Ovis Aries: A Model for Studying the Effects of Fescue Toxins on Animal Performance in a Heat-Stress Environment
Ergovaline has been recognized as the dominate ergopeptine alkaloid in a typical analysis of endophyte-infected tall fescue (Lyons et al., 1986). Garner et al. (1993) stated that until there are sufficient quantities of ergovaline available for feeding or infusion, the role of ergovaline and the other alkaloids in endophyte-infected tall fescue will remain unclear. Since significant quantities of ergovaline have recently become available (F. Smith, Auburn Univ.), studying the effects of ergovaline on animal performance is now possible. The effects of pure ergovaline have been studied by injecting the compound (Spiers et al., 1995) or by in vitro techniques (Denard et al., 1994). Although the effects of feeding ergotamine have been reported (Hannah et al., 1990 and Osborn et al., 1992), no reports have been published on the effects of ergovaline being fed to animals. The objective of the initial study was to determine a percentage of endophyte-infected Neotyphodium coenophialurn (Glenn et al., 1996) tall fescue seed (E+) in a diet that is capable of causing fescue related symptoms in lambs in a heat-stress environment. In the second experiment, lambs were fed ergovaline at levels greater than ergovaline fed in the E+ diets in order to determine if pure ergovaline would produce fescue toxicosis symptoms.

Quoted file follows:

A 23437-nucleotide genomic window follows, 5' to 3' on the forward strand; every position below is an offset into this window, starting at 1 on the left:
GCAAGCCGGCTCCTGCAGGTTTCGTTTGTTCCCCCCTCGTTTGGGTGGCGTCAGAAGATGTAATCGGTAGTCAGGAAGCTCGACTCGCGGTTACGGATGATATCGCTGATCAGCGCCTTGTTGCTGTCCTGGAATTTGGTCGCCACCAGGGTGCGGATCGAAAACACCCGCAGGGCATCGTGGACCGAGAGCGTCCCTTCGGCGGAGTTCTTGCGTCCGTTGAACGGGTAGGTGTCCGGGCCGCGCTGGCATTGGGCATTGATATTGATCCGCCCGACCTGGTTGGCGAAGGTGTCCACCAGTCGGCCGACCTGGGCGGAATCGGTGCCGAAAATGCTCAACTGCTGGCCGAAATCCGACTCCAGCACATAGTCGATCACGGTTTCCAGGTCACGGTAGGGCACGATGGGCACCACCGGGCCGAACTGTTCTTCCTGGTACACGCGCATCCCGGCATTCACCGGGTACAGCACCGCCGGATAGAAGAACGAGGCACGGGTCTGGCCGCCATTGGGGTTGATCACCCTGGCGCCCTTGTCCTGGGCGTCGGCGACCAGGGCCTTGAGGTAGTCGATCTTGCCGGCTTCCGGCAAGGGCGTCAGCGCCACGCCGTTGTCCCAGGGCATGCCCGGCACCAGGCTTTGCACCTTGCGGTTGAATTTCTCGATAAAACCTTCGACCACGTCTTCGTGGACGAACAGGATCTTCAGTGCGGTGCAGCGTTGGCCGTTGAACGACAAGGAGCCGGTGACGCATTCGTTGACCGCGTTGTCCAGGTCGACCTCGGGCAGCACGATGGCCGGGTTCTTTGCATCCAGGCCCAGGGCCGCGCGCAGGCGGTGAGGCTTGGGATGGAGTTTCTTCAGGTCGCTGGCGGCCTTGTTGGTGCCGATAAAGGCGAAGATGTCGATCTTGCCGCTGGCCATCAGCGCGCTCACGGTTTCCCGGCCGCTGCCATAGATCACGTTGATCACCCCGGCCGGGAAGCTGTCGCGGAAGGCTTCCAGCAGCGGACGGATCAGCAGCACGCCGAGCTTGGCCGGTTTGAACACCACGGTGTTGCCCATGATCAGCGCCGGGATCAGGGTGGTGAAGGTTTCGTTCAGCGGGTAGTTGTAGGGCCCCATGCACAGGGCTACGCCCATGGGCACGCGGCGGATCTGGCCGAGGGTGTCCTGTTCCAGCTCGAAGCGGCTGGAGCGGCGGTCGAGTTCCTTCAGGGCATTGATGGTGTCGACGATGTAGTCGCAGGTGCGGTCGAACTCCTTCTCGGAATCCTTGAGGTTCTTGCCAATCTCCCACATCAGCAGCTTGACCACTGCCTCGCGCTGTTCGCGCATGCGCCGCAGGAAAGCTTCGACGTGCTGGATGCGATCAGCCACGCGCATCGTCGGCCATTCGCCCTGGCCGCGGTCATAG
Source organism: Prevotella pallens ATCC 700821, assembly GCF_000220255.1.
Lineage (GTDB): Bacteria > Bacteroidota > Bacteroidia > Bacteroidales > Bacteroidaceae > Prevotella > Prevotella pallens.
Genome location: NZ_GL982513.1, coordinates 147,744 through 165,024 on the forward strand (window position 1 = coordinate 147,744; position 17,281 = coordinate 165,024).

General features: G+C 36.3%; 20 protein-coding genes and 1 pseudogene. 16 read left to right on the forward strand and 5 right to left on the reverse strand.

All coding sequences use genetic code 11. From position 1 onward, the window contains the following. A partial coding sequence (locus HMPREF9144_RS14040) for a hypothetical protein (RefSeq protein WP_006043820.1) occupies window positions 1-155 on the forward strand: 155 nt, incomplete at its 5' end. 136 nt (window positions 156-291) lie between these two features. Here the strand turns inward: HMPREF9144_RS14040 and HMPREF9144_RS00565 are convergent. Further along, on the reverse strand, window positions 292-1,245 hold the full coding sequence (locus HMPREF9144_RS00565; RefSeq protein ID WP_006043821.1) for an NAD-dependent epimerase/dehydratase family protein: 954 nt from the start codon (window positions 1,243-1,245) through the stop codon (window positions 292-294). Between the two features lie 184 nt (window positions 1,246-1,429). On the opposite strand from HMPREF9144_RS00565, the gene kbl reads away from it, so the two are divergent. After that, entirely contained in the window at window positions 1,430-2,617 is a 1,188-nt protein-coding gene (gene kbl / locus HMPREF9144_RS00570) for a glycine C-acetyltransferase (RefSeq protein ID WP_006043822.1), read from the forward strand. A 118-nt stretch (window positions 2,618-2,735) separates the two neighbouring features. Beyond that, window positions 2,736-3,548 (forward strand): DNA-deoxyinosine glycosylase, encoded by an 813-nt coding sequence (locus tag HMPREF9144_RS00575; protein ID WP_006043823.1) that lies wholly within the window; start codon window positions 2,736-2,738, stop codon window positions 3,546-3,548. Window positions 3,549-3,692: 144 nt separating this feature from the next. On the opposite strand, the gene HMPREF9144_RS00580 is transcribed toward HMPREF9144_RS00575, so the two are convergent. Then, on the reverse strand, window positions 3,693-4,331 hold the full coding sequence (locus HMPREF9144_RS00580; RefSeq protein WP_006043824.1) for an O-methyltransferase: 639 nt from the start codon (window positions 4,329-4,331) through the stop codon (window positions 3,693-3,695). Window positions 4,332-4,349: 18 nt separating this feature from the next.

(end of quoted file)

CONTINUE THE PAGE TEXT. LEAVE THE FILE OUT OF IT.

KeywordsTall Fescue Core Body Temperature Ergot Alkaloid Prolactin Release Animal Performance
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